world agriculture down on the farm
agricultural services pedigree livestock news dairy beef agricultural machinery agricultural property agricultural organisations
Stackyard News Feb 2012

news index


RSS Subscribe
Stackyard News


Look to Physical Performance to Improve LFA Breeding Flock Margins 2012-02-21

Better physical performance among ewes and lambs is the biggest driver towards achieving the best margins for less favoured area breeding flocks.


ewes and lambs

Costs are much tighter in this type of business than among many other beef and lamb enterprises but EBLEX Business Pointers data shows those producers getting better returns have maximised the management and natural resources at their disposal to achieve better lambing rates, better carcase finishing weight and are achieving better prices.

And though this sector has enjoyed better fortunes than many others in beef and sheep meat production with net margins rising by nearly £4 per ewe on 2010 figures at £7.80 per head, it is in outputs where best improvements can be made for those performing less well than the top third benchmarked farms.

Mark Topliff, EBLEX senior analyst, said: “Whereas in some of the other enterprise types we have seen a huge difference in costs, particularly fixed costs, between the top third and bottom third producers, there is much less variation for LFA breeding flocks. It is still very important that producers keep a close eye on costs, particular with things like labour where there are gains to be made: between top and bottom third producers there is a £5.83 difference in labour costs per ewe. That aside though, they need to look to other areas of the business for the potential to significantly improve returns.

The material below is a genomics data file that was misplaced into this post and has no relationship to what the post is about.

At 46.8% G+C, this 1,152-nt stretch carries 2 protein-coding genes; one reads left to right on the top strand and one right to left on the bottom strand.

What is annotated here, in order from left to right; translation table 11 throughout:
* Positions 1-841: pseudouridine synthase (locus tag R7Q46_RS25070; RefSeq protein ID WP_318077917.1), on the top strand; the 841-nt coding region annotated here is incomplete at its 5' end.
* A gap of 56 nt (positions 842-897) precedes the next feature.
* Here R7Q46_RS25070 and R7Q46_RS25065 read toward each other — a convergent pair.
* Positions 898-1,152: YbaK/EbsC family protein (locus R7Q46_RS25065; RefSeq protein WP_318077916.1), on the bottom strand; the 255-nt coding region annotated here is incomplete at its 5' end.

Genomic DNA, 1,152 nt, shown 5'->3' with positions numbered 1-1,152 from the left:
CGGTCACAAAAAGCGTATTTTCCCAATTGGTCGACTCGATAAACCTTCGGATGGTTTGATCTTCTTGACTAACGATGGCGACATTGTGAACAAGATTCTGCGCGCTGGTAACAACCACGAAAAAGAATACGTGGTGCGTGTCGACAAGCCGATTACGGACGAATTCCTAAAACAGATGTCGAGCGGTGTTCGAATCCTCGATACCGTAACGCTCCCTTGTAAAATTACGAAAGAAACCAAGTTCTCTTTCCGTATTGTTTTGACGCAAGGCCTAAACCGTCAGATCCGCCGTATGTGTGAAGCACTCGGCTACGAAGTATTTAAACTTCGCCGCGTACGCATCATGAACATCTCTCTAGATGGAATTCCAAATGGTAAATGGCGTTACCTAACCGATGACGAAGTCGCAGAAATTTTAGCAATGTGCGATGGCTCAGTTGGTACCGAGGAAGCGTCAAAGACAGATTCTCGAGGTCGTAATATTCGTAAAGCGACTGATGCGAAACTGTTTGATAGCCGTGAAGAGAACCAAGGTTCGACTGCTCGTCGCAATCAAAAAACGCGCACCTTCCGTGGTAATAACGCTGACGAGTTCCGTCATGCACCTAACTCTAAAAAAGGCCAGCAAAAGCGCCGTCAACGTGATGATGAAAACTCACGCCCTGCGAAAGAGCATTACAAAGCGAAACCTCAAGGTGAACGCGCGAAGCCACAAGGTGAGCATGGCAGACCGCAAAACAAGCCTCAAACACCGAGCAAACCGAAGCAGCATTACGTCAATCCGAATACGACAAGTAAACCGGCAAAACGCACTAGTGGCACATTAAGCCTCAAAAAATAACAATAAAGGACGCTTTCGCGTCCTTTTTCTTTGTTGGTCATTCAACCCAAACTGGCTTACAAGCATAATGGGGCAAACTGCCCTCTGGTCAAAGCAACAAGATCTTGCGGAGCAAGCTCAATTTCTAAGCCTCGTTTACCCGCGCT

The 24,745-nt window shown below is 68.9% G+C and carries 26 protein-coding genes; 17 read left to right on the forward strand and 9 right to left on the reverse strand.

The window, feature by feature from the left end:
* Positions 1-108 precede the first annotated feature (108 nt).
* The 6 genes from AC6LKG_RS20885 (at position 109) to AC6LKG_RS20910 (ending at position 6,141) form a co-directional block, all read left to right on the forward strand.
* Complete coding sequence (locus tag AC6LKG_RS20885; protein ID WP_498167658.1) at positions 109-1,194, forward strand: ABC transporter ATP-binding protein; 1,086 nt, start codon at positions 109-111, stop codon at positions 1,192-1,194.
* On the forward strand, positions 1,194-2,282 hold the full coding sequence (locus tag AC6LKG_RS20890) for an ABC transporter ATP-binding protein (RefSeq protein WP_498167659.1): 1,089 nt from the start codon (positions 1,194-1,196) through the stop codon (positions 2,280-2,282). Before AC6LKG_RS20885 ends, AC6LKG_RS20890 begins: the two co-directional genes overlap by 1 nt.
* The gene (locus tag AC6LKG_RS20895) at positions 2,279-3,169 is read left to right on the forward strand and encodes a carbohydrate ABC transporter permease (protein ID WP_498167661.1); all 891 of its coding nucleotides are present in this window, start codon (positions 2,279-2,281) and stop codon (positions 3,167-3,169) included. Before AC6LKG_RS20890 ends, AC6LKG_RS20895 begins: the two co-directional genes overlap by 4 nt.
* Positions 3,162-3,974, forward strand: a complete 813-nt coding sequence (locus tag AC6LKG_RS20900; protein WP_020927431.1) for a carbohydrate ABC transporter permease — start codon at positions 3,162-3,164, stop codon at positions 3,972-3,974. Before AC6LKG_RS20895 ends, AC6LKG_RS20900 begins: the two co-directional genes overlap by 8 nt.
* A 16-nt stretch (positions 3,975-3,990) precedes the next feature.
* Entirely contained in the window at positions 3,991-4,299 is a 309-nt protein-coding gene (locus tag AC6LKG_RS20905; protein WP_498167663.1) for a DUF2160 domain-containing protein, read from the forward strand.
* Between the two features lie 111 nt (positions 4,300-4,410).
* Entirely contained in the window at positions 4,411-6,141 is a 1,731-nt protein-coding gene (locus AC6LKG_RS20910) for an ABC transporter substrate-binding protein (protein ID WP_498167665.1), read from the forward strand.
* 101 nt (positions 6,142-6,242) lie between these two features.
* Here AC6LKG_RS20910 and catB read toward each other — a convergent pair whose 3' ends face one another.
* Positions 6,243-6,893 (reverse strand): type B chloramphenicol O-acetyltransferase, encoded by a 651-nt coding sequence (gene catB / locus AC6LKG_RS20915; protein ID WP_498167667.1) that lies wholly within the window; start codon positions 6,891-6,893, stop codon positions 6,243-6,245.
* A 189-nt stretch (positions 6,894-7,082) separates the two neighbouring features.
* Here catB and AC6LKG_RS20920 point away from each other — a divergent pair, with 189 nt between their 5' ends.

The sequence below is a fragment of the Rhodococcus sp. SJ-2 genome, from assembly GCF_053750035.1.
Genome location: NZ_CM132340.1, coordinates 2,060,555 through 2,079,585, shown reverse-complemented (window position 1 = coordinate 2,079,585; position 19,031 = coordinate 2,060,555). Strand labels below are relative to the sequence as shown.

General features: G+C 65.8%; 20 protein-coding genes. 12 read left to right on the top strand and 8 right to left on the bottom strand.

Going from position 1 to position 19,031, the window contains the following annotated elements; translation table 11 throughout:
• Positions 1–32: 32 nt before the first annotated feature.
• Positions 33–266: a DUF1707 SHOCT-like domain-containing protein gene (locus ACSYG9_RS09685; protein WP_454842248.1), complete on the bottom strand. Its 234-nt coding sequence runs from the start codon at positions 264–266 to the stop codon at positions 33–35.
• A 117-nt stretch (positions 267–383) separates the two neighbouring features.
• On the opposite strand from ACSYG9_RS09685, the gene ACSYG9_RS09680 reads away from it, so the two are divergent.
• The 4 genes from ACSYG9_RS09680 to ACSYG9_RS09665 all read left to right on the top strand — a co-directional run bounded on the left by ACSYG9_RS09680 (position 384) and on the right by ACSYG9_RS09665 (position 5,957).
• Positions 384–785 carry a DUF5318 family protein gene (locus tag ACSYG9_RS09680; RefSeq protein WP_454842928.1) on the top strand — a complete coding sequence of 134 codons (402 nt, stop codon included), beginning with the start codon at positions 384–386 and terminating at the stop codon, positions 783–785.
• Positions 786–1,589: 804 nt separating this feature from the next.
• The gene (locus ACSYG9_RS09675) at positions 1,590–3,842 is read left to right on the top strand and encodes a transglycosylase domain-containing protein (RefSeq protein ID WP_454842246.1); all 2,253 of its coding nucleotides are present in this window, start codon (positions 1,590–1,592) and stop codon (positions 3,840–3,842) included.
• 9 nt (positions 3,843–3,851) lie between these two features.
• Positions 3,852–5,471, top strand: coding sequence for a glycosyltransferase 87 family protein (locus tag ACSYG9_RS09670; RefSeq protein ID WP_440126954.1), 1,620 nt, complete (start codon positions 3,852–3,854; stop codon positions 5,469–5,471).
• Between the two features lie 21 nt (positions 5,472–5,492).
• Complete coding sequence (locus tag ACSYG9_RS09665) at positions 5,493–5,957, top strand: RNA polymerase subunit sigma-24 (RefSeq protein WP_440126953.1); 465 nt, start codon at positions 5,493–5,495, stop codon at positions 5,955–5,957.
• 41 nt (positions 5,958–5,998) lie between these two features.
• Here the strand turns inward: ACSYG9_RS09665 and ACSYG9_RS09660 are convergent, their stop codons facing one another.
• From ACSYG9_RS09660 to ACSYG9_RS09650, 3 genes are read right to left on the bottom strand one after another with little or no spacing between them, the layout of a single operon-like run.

“When you dig down into the drivers of better output values, there are some key areas that stand out where those performing less well could seek to make improvements. Lambs born per 100 ewes is significantly better in the top performers compared to the bottom third: 164 compared to 143. More lambs are reared per 100 ewes also – 157 to 136.

“Then, when you look at the actual return, it stands at £71.66 per lamb sold finished for those in the top third compared to £63.29 for those in the bottom third. Deadweight, lambs were nearly 1.5kg heavier for those in the top third at 20kg, achieving a 25p per kg higher price.”

LFA breeding ewe key drivers for outputs
Source: EBLEX Business Pointers 2011

link Global Beef and Sheep Prices to Remain Firm in 2012
link Quality Lamb Finishing Vital with Euro Uncertainties
link MP Backs EBLEX Landscapes Without Livestock Project

Stackyard News

    home | agri-services | pedigree pen | news | dairy | beef | machinery
property | organisations | site map